[7] Prasetya, G.S., De Lange, W.P. & Healy, T.R. Natural Hazards (2001) 24: 295.
[12] Bouchon, M., et al., Faulting characteristics of supershear earthquakes, Tectonophysics (2010), doi:10.1016/j.tecto.2010.06.011

WOMEESA (Women in Earth & Environmental Science Australasia)

WOMEESA (Women in Earth & Environmental Science Australasia)
The condition of women in the workplace has not always been easy. Even though the mentality of the people is changing towards inclusion and equality, it is a long way before things really change. We always observe unbalanced number of women versus number of men, unbalanced competition among colleagues for career promotion and responsibility and unequal wages between women and men in many places. Moreover, the situation can even take a turn for the worse when the woman becomes pregnant and needs to handle her family life and her professional career at the same time. In this context the support of female colleagues in sharing experience becomes very important. By developing networking, we can get information about how to manage professional but also personal situation, discuss about inclusive workplace environment and relationship with colleagues.
Recently, WOMEESA (Women in Earth and Environmental Science Australasia) network organized a meeting at Macquarie University in Sydney for sharing experiences among different generations of women geoscientists ranging from industry to academia. The meeting started first with two invited speakers from Oil search (Julianne Lamb) and Pells Sullivan Meynink (Felicia Weir) representing industry. They shared their own experience from undergraduate to professional life and how they managed the difficulties -professional and personal- met during their lives. Then, the discussion focused on the career pathways of 4 different generations of geoscientists: Jessica Walsh (PhD candidate, University of Wollongong), Shari Gallop (Lecturer in Environmental science, Macquarie University), Kelsie Dadd (Curious Minds) and Anita Andrew (Environmental Isotopes). The panel showed the obstacles and complications that a female geoscientist can face (as for instance, competition with a male colleague, promotion/monitoring PhD candidate, find a balance between professional career and family life). The panel tried to reply these questions from their own experiences. Their conclusion pointed out the importance of developing a strong female network where to speak up, share and provide advices to common issues.
In the last part of the evening, working groups were formed to think at how WOMEESA can help the new generation of geoscientists. Among the suggestions: to encourage girls to study Earth Sciences during events such as the National Science Week, to organize social and gathering events where female geoscientists can develop a strong network, to let female students be monitored by female professors. Some of these ideas have already been implemented in other institutions such as the EGU or the AGU. Our wish is to have the opportunity to exchange in the future with WOMEESA.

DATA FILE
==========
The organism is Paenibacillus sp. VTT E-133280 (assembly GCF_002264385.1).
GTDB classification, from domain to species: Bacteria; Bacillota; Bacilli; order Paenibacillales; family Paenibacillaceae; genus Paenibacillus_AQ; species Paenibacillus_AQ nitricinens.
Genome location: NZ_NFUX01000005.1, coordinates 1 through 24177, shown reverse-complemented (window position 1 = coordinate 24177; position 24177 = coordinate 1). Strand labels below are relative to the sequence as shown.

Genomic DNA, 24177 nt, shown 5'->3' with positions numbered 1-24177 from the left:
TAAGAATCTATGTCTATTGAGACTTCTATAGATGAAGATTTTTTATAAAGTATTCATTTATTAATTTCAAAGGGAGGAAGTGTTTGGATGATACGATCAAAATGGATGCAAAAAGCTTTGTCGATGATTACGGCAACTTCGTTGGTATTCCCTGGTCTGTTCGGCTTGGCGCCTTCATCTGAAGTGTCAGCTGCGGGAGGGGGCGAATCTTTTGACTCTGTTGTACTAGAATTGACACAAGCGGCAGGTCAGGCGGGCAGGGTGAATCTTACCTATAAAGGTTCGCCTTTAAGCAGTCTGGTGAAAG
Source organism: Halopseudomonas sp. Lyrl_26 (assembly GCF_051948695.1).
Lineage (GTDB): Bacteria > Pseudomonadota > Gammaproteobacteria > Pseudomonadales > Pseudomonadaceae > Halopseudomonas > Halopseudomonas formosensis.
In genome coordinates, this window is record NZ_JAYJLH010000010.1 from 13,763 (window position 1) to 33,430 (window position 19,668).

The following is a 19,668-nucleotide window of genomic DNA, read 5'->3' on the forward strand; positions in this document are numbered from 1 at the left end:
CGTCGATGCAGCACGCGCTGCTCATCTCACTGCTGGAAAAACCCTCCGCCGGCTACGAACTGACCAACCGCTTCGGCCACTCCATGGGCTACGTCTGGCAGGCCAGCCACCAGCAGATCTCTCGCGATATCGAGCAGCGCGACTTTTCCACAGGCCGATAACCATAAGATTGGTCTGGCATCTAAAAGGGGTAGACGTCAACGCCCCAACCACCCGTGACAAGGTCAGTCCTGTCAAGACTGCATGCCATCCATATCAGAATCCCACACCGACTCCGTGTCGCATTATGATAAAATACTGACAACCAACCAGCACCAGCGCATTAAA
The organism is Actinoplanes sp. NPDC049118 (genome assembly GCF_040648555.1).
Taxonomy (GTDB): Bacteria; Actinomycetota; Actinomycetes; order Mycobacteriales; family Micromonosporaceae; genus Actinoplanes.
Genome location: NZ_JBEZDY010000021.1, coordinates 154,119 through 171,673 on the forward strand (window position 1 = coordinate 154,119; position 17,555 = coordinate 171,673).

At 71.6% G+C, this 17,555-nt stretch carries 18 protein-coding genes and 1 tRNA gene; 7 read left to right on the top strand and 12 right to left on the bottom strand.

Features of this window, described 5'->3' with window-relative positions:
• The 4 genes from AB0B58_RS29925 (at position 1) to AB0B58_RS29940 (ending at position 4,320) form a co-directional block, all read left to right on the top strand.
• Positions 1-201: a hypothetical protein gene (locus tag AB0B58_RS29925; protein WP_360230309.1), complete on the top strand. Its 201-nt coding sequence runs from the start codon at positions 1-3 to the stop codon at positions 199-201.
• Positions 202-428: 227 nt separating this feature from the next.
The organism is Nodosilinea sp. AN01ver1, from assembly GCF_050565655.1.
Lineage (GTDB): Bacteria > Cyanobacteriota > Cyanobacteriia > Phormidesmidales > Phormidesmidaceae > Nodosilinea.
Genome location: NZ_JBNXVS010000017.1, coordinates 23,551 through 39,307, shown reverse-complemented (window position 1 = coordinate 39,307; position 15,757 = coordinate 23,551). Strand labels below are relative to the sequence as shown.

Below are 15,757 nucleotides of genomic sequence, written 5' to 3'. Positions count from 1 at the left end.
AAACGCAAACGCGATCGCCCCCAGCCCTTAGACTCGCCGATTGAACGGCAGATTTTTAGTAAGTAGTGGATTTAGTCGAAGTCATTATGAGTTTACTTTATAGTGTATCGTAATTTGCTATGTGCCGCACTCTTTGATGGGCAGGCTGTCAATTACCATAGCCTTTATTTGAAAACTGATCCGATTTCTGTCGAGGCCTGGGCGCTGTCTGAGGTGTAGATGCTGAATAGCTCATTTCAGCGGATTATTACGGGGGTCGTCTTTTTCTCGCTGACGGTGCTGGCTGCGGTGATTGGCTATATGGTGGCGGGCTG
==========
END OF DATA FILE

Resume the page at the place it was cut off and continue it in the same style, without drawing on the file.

This event was proposed by Heather Handley, Volcanologist at Macquarie University and co-founder of WOMEESA. We got the chance to ask her some questions:


Q: Why and when was the idea of WOMEESA born?

Heather : The idea to form a network of women working in the fields of earth and environmental sciences was born at the Dorothy Hill Women in Earth Science Symposium held at the University of Queensland in November 2017. We realised that despite some existing industry and field-specific networks, there was not a single overall network that included everyone working in these fields across industry, academia and government.

Q: In your opinion, how long will it take it to change the situation?

Heather: We need to change the present culture of equity and inclusion and so this will likely be a gradual change, but hopefully we will get there by providing continued pressure for change.

Q: What do we need to change the situation:

Heather: We need continued and greater support at national and institutional levels to ensure a culture of equity is supported and implemented. Initiatives such as Science in Australia Gender Equity (SAGE; and Superstars of STEM ( are critical to this cause and are definitely making a positive difference.

Q: What is the most important thought we need to change first?

Heather: There has been much recent media coverage of the challenges and issues facing women in STEM careers and now it is time to see change. We need to see innovative solutions and support for women at all career stages, as well as those in the early stages in their career. Through our networking events, WOMEESA aims to identify these solutions and then work to bring them to reality.